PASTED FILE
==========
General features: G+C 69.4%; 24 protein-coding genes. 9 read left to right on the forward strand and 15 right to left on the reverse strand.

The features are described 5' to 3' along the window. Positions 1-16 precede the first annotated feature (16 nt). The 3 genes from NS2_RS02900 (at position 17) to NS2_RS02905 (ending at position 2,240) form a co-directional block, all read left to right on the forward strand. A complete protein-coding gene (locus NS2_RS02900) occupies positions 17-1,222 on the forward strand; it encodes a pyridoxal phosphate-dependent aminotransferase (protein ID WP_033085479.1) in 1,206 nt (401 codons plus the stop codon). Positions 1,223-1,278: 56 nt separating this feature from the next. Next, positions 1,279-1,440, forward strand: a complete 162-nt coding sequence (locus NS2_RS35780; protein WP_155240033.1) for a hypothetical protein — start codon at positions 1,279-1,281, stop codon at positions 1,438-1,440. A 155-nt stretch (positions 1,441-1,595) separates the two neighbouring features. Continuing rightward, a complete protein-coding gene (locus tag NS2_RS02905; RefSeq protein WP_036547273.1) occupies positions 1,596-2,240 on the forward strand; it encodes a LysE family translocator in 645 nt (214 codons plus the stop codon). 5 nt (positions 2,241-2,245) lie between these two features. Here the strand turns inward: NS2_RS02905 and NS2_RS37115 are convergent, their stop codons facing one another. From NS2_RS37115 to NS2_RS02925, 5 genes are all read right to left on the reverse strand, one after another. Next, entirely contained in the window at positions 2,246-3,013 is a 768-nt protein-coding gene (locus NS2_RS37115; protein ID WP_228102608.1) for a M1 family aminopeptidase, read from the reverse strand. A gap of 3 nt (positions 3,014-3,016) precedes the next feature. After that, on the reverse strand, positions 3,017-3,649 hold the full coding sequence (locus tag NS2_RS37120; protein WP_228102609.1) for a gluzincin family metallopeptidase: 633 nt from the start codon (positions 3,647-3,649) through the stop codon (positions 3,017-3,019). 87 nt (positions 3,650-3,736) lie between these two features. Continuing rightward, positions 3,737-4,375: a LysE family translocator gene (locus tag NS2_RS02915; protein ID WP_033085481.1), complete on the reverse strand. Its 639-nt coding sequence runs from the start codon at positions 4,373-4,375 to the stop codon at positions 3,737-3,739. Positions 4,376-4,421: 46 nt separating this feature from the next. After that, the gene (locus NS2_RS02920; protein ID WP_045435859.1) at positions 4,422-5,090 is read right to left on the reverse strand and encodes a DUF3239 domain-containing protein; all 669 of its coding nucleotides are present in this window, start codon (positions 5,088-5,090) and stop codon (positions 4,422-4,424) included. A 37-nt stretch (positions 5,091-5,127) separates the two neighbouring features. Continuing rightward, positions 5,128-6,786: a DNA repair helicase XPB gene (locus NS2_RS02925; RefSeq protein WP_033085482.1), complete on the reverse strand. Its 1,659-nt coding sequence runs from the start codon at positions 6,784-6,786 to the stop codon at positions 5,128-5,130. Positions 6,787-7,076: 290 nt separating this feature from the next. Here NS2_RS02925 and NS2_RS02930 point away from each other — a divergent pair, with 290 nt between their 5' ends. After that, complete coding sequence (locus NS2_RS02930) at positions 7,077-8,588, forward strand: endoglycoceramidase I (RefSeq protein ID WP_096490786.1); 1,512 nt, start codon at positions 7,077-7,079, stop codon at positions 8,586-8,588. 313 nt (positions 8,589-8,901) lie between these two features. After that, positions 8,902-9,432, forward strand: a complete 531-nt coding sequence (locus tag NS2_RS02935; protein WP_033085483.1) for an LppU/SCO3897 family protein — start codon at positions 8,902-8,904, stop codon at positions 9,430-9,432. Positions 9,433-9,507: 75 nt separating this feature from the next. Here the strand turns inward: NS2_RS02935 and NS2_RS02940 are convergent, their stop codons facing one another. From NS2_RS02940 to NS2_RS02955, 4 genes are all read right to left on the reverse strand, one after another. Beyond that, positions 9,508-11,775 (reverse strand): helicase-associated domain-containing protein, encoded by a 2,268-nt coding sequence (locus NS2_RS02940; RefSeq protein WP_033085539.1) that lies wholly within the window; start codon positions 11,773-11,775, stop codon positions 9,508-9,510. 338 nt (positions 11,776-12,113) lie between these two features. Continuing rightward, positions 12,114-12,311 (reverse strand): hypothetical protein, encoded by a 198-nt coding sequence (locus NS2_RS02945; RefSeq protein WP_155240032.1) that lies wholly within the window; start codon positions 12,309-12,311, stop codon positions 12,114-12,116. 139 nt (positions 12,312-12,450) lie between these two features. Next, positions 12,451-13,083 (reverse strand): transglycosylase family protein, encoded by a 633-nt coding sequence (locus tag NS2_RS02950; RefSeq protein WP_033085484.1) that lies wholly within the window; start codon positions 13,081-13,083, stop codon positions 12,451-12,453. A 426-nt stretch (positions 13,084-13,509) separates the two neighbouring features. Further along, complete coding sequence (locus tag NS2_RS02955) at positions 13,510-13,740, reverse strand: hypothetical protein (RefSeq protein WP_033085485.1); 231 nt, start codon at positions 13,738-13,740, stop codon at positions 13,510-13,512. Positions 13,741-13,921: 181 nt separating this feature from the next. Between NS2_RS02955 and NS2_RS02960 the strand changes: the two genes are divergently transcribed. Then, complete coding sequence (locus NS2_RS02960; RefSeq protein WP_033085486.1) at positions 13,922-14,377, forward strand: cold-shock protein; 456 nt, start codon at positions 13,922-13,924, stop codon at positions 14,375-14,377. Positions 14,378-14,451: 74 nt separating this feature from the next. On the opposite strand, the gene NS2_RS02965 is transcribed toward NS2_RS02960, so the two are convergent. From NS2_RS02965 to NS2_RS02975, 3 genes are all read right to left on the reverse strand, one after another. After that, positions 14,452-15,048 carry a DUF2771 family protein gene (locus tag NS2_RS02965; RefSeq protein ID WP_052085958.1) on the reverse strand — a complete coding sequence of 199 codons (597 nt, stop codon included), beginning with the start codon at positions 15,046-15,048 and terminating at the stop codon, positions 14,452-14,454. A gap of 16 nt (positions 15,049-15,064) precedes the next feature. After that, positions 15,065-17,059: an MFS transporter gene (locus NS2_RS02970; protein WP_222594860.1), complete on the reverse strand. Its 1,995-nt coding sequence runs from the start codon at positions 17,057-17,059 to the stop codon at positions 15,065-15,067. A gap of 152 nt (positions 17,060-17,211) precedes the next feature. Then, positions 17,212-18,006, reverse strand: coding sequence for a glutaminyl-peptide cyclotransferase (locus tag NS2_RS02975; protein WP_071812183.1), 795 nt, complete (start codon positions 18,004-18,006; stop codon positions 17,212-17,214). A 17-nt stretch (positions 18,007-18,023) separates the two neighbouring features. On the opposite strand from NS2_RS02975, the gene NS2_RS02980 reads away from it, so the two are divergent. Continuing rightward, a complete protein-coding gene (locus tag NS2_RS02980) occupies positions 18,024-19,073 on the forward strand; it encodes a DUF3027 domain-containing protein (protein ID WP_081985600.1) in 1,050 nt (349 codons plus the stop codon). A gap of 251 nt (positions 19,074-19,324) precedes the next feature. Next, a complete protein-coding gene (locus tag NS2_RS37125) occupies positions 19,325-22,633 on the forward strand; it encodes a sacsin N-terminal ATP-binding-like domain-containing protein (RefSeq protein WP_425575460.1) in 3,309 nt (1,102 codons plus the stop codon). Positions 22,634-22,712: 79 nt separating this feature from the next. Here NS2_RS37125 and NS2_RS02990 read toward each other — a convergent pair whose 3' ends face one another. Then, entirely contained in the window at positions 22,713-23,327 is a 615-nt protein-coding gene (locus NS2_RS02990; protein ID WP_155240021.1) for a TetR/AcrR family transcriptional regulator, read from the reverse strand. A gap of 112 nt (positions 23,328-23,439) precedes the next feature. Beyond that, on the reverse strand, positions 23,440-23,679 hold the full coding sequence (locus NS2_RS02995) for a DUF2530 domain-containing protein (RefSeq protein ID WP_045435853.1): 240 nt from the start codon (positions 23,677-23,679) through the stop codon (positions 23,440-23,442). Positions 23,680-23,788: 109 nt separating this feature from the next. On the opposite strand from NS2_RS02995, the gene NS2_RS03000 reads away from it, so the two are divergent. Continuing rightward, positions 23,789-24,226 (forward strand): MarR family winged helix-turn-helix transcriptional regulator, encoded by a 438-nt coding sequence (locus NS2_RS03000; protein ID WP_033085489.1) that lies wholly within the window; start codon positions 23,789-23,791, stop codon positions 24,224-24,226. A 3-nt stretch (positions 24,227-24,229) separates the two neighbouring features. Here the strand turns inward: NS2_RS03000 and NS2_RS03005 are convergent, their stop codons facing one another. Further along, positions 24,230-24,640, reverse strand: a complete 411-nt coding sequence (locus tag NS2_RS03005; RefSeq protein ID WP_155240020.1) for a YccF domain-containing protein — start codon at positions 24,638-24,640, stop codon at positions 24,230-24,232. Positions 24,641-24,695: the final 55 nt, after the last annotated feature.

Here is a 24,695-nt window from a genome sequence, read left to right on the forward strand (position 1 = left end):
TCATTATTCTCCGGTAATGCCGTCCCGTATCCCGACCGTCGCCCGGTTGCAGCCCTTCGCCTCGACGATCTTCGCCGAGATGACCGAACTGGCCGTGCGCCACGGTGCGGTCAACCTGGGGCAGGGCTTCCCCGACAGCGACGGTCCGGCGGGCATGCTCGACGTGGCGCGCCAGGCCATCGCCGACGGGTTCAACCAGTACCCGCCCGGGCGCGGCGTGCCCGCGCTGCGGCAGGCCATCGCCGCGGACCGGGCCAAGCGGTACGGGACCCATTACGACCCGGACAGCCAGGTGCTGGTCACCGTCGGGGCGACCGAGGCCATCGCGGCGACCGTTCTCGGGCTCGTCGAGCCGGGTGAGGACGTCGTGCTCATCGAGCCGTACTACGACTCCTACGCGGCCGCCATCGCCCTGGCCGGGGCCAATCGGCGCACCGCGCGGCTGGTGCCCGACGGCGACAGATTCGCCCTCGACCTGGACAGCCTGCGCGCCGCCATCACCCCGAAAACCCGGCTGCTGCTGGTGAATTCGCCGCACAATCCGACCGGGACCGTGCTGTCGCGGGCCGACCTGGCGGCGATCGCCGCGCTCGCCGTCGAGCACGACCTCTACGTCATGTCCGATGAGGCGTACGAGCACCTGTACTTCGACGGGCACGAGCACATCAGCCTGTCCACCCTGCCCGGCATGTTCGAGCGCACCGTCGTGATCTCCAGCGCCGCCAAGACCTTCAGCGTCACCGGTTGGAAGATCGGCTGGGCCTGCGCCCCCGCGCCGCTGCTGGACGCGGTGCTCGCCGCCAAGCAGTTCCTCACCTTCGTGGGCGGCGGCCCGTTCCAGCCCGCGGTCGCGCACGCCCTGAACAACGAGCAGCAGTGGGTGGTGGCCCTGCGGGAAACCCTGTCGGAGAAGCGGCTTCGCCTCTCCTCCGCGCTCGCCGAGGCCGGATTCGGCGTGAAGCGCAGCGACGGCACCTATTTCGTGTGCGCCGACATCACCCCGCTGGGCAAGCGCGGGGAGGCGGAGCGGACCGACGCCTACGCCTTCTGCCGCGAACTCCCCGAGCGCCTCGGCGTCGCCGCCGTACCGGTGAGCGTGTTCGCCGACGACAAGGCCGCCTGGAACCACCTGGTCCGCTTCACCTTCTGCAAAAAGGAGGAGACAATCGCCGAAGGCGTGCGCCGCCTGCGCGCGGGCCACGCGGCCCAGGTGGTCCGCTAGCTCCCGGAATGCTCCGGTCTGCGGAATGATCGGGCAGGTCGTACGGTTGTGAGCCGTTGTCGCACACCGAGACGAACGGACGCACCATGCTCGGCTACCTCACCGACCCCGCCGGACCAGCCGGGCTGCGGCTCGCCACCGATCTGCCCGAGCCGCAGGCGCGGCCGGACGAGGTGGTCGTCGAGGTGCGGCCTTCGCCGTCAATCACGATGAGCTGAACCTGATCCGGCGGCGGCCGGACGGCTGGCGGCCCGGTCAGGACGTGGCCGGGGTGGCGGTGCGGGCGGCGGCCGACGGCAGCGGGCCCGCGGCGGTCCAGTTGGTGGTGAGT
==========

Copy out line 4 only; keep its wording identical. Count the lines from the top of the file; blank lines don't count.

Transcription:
TCATTATTCTCCGGTAATGCCGTCCCGTATCCCGACCGTCGCCCGGTTGCAGCCCTTCGCCTCGACGATCTTCGCCGAGATGACCGAACTGGCCGTGCGCCACGGTGCGGTCAACCTGGGGCAGGGCTTCCCCGACAGCGACGGTCCGGCGGGCATGCTCGACGTGGCGCGCCAGGCCATCGCCGACGGGTTCAACCAGTACCCGCCCGGGCGCGGCGTGCCCGCGCTGCGGCAGGCCATCGCCGCGGACCGGGCCAAGCGGTACGGGACCCATTACGACCCGGACAGCCAGGTGCTGGTCACCGTCGGGGCGACCGAGGCCATCGCGGCGACCGTTCTCGGGCTCGTCGAGCCGGGTGAGGACGTCGTGCTCATCGAGCCGTACTACGACTCCTACGCGGCCGCCATCGCCCTGGCCGGGGCCAATCGGCGCACCGCGCGGCTGGTGCCCGACGGCGACAGATTCGCCCTCGACCTGGACAGCCTGCGCGCCGCCATCACCCCGAAAACCCGGCTGCTGCTGGTGAATTCGCCGCACAATCCGACCGGGACCGTGCTGTCGCGGGCCGACCTGGCGGCGATCGCCGCGCTCGCCGTCGAGCACGACCTCTACGTCATGTCCGATGAGGCGTACGAGCACCTGTACTTCGACGGGCACGAGCACATCAGCCTGTCCACCCTGCCCGGCATGTTCGAGCGCACCGTCGTGATCTCCAGCGCCGCCAAGACCTTCAGCGTCACCGGTTGGAAGATCGGCTGGGCCTGCGCCCCCGCGCCGCTGCTGGACGCGGTGCTCGCCGCCAAGCAGTTCCTCACCTTCGTGGGCGGCGGCCCGTTCCAGCCCGCGGTCGCGCACGCCCTGAACAACGAGCAGCAGTGGGTGGTGGCCCTGCGGGAAACCCTGTCGGAGAAGCGGCTTCGCCTCTCCTCCGCGCTCGCCGAGGCCGGATTCGGCGTGAAGCGCAGCGACGGCACCTATTTCGTGTGCGCCGACATCACCCCGCTGGGCAAGCGCGGGGAGGCGGAGCGGACCGACGCCTACGCCTTCTGCCGCGAACTCCCCGAGCGCCTCGGCGTCGCCGCCGTACCGGTGAGCGTGTTCGCCGACGACAAGGCCGCCTGGAACCACCTGGTCCGCTTCACCTTCTGCAAAAAGGAGGAGACAATCGCCGAAGGCGTGCGCCGCCTGCGCGCGGGCCACGCGGCCCAGGTGGTCCGCTAGCTCCCGGAATGCTCCGGTCTGCGGAATGATCGGGCAGGTCGTACGGTTGTGAGCCGTTGTCGCACACCGAGACGAACGGACGCACCATGCTCGGCTACCTCACCGACCCCGCCGGACCAGCCGGGCTGCGGCTCGCCACCGATCTGCCCGAGCCGCAGGCGCGGCCGGACGAGGTGGTCGTCGAGGTGCGGCCTTCGCCGTCAATCACGATGAGCTGAACCTGATCCGGCGGCGGCCGGACGGCTGGCGGCCCGGTCAGGACGTGGCCGGGGTGGCGGTGCGGGCGGCGGCCGACGGCAGCGGGCCCGCGGCGGTCCAGTTGGTGGTGAGT